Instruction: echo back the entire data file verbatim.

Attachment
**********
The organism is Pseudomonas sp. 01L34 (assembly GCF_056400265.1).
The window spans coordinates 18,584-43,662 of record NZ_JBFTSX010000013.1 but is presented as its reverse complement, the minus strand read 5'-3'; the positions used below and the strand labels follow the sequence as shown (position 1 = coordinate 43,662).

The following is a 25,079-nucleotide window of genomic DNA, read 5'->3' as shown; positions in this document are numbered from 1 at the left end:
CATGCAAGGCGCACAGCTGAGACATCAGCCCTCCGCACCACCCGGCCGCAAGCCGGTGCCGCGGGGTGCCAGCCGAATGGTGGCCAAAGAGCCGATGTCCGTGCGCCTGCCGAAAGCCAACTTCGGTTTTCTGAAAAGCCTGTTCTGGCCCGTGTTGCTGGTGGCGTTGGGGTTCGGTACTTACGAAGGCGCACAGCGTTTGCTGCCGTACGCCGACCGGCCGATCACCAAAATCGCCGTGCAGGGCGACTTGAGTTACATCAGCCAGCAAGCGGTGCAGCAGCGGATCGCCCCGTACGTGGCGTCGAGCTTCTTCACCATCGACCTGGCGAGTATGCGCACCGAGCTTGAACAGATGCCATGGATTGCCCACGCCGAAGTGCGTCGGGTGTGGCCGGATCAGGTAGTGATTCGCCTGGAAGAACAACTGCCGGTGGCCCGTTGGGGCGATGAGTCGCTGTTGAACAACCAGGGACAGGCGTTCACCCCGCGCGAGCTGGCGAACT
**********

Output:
The organism is Pseudomonas sp. 01L34 (assembly GCF_056400265.1).
The window spans coordinates 18,584-43,662 of record NZ_JBFTSX010000013.1 but is presented as its reverse complement, the minus strand read 5'-3'; the positions used below and the strand labels follow the sequence as shown (position 1 = coordinate 43,662).

The following is a 25,079-nucleotide window of genomic DNA, read 5'->3' as shown; positions in this document are numbered from 1 at the left end:
CATGCAAGGCGCACAGCTGAGACATCAGCCCTCCGCACCACCCGGCCGCAAGCCGGTGCCGCGGGGTGCCAGCCGAATGGTGGCCAAAGAGCCGATGTCCGTGCGCCTGCCGAAAGCCAACTTCGGTTTTCTGAAAAGCCTGTTCTGGCCCGTGTTGCTGGTGGCGTTGGGGTTCGGTACTTACGAAGGCGCACAGCGTTTGCTGCCGTACGCCGACCGGCCGATCACCAAAATCGCCGTGCAGGGCGACTTGAGTTACATCAGCCAGCAAGCGGTGCAGCAGCGGATCGCCCCGTACGTGGCGTCGAGCTTCTTCACCATCGACCTGGCGAGTATGCGCACCGAGCTTGAACAGATGCCATGGATTGCCCACGCCGAAGTGCGTCGGGTGTGGCCGGATCAGGTAGTGATTCGCCTGGAAGAACAACTGCCGGTGGCCCGTTGGGGCGATGAGTCGCTGTTGAACAACCAGGGACAGGCGTTCACCCCGCGCGAGCTGGCGAACT